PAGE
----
Sunday, 18 January 2015

Film Review #74

The Imitation Game (2014)
Director: Morten Tyldum Starring: Benedict Cumberbatch Keira Knightley, Matthew Goode, Mark Strong, Charles Dance, Allen Leech, Matthew Beard, Alex Lawther

Certificate: 12A Running Time: 114 Minutes

Tagline: "The true enigma was the man who cracked the code."

War is a nasty business, I don’t think there are too many people that would dispute that, and few were quite as ghastly as World War II. The fear, the blood, the horror of battle are hard to imagine for oafs like me, but as this new British release helmed by Norwegian, Morten Tyldum, demonstrates, life wasn't necessarily filled with happy frolics for most of the chaps and lasses back in old Blighty either. They were getting the crap bombed out of them by those pesky Jerries and most of the ships attempting to leave or approach British ports ended up at the mercy of U-Boats so supplies were running low as well. The key to it all was Enigma, the machine used by the Germans for enciphering and deciphering the many messages they used for passing on orders, coordinating their troops and ships, and for pretty much all other communication as well. What the Allies needed was someone smart enough to break it.

Arriving at Bletchley Park to get cracking...

Luckily for the mystified staff and officers at the Government Code and Cypher School at Bletchley Park, England, just such a person may have been dropped in their laps in Alan Turing (Cumberbatch), a mathematician/cryptanalyst who has just arrived in application for the job. Of course, as most people are probably already aware, his appointment was not only quickly beneficial to the programme but ended up being crucial to the war effort in general, and as if that wasn't enough, his work would also go on to lay the very foundations of computer science. Tragically, his life was also a short one - his body was found following his apparent suicide shortly before his 42nd birthday, something brought on by the effects of the 'chemical castration' he chose instead of imprisonment as punishment for his homosexuality - something still illegal in the UK at the time.

Turing working on his beloved 'Christopher'...

That was the motivation implied by this film at least, but the bulk of it focuses on his work at Bletchley Park, and it doesn't get off to the smoothest of starts, mainly due to Turing's attitude. He's portrayed as something of an intellectual snob; arrogant, often rude, and lacking in social graces and sense of humour. Whilst these traits are at least exaggerated, they quickly make him unpopular with his immediate 'boss', Cdr. Denniston (Dance) and his fellow code-breakers, Hugh Alexander (Goode), John Cairncross (Leech) whom he angers further still by refusing to assist in their code-breaking efforts, believing them to be a waste of time, and focusing instead on the construction of 'Christopher', a large and expensive electro-mechanical machine which he was convinced could break the Enigma codes in a fraction of the time... once it was built and working.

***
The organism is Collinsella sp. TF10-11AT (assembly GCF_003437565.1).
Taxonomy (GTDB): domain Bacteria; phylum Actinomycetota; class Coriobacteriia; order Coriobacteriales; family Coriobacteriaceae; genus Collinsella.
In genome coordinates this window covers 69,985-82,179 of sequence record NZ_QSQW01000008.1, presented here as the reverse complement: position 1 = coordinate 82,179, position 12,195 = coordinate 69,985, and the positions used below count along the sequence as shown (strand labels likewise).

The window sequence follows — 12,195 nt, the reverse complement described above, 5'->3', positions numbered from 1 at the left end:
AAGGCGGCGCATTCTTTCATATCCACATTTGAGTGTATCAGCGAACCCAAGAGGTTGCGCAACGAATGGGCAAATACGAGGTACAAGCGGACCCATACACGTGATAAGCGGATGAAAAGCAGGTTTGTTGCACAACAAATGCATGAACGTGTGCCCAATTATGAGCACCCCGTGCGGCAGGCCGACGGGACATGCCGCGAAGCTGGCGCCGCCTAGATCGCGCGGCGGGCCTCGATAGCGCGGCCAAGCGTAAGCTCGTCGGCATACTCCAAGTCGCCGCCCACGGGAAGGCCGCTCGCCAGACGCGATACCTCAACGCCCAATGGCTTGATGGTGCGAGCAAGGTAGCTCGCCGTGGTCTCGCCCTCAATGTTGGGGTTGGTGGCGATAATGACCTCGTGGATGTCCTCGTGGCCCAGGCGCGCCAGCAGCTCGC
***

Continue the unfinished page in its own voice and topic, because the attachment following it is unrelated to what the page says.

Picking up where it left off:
Turing and his team get to grips with the Enigma machine...

His behaviour quickly earns him the contempt of most of his peers, and perhaps deservedly so to some extent. The only person that really seems to 'get' him, at least at first, is Joan Clarke (Knightley) who eventually becomes his closest friend. This is one of a few aspects of the film which has proved a little controversial due to its inaccuracy but for many film/book fans this is already a well-known tale so what makes this example special? Well, the direction and production values are as grand as one might expect of a now-multiple-Oscar-nominated picture, and the story is well paced, which includes flashbacks to a young Turing as a schoolboy (played superbly by Lawther) as well as the odd glimpse of the war itself to remind us of the urgency of the work at Bletchley Park, but probably the greatest triumph of the film is a riveting performance from Cumberbatch. Overall though, it's still an incredibly important story and it needed to be told this well.

RKS Score: 9/10


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